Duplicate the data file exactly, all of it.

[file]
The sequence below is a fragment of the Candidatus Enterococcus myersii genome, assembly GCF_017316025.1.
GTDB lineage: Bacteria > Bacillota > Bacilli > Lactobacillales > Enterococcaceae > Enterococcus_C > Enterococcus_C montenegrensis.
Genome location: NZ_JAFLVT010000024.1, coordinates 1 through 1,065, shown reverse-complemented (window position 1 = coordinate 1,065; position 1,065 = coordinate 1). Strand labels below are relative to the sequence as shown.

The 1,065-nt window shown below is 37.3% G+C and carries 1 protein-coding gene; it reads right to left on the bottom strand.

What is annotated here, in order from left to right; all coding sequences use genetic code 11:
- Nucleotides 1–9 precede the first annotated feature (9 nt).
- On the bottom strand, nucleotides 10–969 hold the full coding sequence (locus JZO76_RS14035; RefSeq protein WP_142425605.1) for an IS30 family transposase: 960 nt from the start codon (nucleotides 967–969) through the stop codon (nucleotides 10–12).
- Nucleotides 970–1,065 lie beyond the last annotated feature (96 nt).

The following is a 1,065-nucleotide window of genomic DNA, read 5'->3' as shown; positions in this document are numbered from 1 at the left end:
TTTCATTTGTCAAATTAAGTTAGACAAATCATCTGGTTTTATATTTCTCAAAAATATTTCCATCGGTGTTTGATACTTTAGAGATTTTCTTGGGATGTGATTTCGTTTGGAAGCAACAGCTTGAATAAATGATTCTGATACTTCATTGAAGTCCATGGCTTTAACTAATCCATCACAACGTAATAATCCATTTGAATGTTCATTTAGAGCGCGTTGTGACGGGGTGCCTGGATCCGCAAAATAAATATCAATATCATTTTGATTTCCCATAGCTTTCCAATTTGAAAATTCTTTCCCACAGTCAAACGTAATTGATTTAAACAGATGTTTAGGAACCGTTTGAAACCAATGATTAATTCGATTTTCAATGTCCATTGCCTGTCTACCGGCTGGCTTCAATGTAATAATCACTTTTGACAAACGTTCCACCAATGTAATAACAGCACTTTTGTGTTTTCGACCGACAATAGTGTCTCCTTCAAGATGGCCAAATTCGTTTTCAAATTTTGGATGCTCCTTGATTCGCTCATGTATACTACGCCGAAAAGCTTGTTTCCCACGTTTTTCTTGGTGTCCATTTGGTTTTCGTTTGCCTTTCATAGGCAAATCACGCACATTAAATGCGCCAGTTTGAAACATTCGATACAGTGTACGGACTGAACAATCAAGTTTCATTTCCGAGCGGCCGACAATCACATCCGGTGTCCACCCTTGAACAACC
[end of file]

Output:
The sequence below is a fragment of the Candidatus Enterococcus myersii genome, assembly GCF_017316025.1.
GTDB lineage: Bacteria > Bacillota > Bacilli > Lactobacillales > Enterococcaceae > Enterococcus_C > Enterococcus_C montenegrensis.
Genome location: NZ_JAFLVT010000024.1, coordinates 1 through 1,065, shown reverse-complemented (window position 1 = coordinate 1,065; position 1,065 = coordinate 1). Strand labels below are relative to the sequence as shown.

The 1,065-nt window shown below is 37.3% G+C and carries 1 protein-coding gene; it reads right to left on the bottom strand.

What is annotated here, in order from left to right; all coding sequences use genetic code 11:
- Nucleotides 1–9 precede the first annotated feature (9 nt).
- On the bottom strand, nucleotides 10–969 hold the full coding sequence (locus JZO76_RS14035; RefSeq protein WP_142425605.1) for an IS30 family transposase: 960 nt from the start codon (nucleotides 967–969) through the stop codon (nucleotides 10–12).
- Nucleotides 970–1,065 lie beyond the last annotated feature (96 nt).

The following is a 1,065-nucleotide window of genomic DNA, read 5'->3' as shown; positions in this document are numbered from 1 at the left end:
TTTCATTTGTCAAATTAAGTTAGACAAATCATCTGGTTTTATATTTCTCAAAAATATTTCCATCGGTGTTTGATACTTTAGAGATTTTCTTGGGATGTGATTTCGTTTGGAAGCAACAGCTTGAATAAATGATTCTGATACTTCATTGAAGTCCATGGCTTTAACTAATCCATCACAACGTAATAATCCATTTGAATGTTCATTTAGAGCGCGTTGTGACGGGGTGCCTGGATCCGCAAAATAAATATCAATATCATTTTGATTTCCCATAGCTTTCCAATTTGAAAATTCTTTCCCACAGTCAAACGTAATTGATTTAAACAGATGTTTAGGAACCGTTTGAAACCAATGATTAATTCGATTTTCAATGTCCATTGCCTGTCTACCGGCTGGCTTCAATGTAATAATCACTTTTGACAAACGTTCCACCAATGTAATAACAGCACTTTTGTGTTTTCGACCGACAATAGTGTCTCCTTCAAGATGGCCAAATTCGTTTTCAAATTTTGGATGCTCCTTGATTCGCTCATGTATACTACGCCGAAAAGCTTGTTTCCCACGTTTTTCTTGGTGTCCATTTGGTTTTCGTTTGCCTTTCATAGGCAAATCACGCACATTAAATGCGCCAGTTTGAAACATTCGATACAGTGTACGGACTGAACAATCAAGTTTCATTTCCGAGCGGCCGACAATCACATCCGGTGTCCACCCTTGAACAACC